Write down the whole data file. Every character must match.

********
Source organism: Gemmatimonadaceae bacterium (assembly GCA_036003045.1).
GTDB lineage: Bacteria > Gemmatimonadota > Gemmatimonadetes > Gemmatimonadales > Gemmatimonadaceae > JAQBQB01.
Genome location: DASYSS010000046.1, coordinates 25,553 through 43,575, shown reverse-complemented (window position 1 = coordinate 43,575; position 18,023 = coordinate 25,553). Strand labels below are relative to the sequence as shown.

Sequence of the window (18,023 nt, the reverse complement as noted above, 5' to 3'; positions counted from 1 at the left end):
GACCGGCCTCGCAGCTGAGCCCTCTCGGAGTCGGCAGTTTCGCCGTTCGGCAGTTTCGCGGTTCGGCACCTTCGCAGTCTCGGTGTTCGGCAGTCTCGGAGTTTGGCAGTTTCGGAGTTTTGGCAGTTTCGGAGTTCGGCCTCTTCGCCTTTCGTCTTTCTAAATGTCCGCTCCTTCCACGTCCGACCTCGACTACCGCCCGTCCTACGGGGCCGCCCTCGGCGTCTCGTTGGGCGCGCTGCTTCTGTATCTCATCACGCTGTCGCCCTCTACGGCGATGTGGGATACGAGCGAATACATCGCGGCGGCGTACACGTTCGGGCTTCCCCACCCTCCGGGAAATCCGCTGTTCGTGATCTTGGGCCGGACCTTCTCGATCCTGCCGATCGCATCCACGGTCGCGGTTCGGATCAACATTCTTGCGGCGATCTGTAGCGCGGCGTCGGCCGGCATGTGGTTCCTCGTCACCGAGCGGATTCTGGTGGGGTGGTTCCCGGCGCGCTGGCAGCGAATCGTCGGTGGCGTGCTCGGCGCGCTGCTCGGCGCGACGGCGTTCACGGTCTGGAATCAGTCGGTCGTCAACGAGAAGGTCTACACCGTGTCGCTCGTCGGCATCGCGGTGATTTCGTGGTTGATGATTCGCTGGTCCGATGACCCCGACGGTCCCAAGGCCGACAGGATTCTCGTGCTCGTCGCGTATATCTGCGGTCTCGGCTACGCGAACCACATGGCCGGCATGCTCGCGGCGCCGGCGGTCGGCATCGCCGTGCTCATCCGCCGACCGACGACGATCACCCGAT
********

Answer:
Source organism: Gemmatimonadaceae bacterium (assembly GCA_036003045.1).
GTDB lineage: Bacteria > Gemmatimonadota > Gemmatimonadetes > Gemmatimonadales > Gemmatimonadaceae > JAQBQB01.
Genome location: DASYSS010000046.1, coordinates 25,553 through 43,575, shown reverse-complemented (window position 1 = coordinate 43,575; position 18,023 = coordinate 25,553). Strand labels below are relative to the sequence as shown.

Sequence of the window (18,023 nt, the reverse complement as noted above, 5' to 3'; positions counted from 1 at the left end):
GACCGGCCTCGCAGCTGAGCCCTCTCGGAGTCGGCAGTTTCGCCGTTCGGCAGTTTCGCGGTTCGGCACCTTCGCAGTCTCGGTGTTCGGCAGTCTCGGAGTTTGGCAGTTTCGGAGTTTTGGCAGTTTCGGAGTTCGGCCTCTTCGCCTTTCGTCTTTCTAAATGTCCGCTCCTTCCACGTCCGACCTCGACTACCGCCCGTCCTACGGGGCCGCCCTCGGCGTCTCGTTGGGCGCGCTGCTTCTGTATCTCATCACGCTGTCGCCCTCTACGGCGATGTGGGATACGAGCGAATACATCGCGGCGGCGTACACGTTCGGGCTTCCCCACCCTCCGGGAAATCCGCTGTTCGTGATCTTGGGCCGGACCTTCTCGATCCTGCCGATCGCATCCACGGTCGCGGTTCGGATCAACATTCTTGCGGCGATCTGTAGCGCGGCGTCGGCCGGCATGTGGTTCCTCGTCACCGAGCGGATTCTGGTGGGGTGGTTCCCGGCGCGCTGGCAGCGAATCGTCGGTGGCGTGCTCGGCGCGCTGCTCGGCGCGACGGCGTTCACGGTCTGGAATCAGTCGGTCGTCAACGAGAAGGTCTACACCGTGTCGCTCGTCGGCATCGCGGTGATTTCGTGGTTGATGATTCGCTGGTCCGATGACCCCGACGGTCCCAAGGCCGACAGGATTCTCGTGCTCGTCGCGTATATCTGCGGTCTCGGCTACGCGAACCACATGGCCGGCATGCTCGCGGCGCCGGCGGTCGGCATCGCCGTGCTCATCCGCCGACCGACGACGATCACCCGAT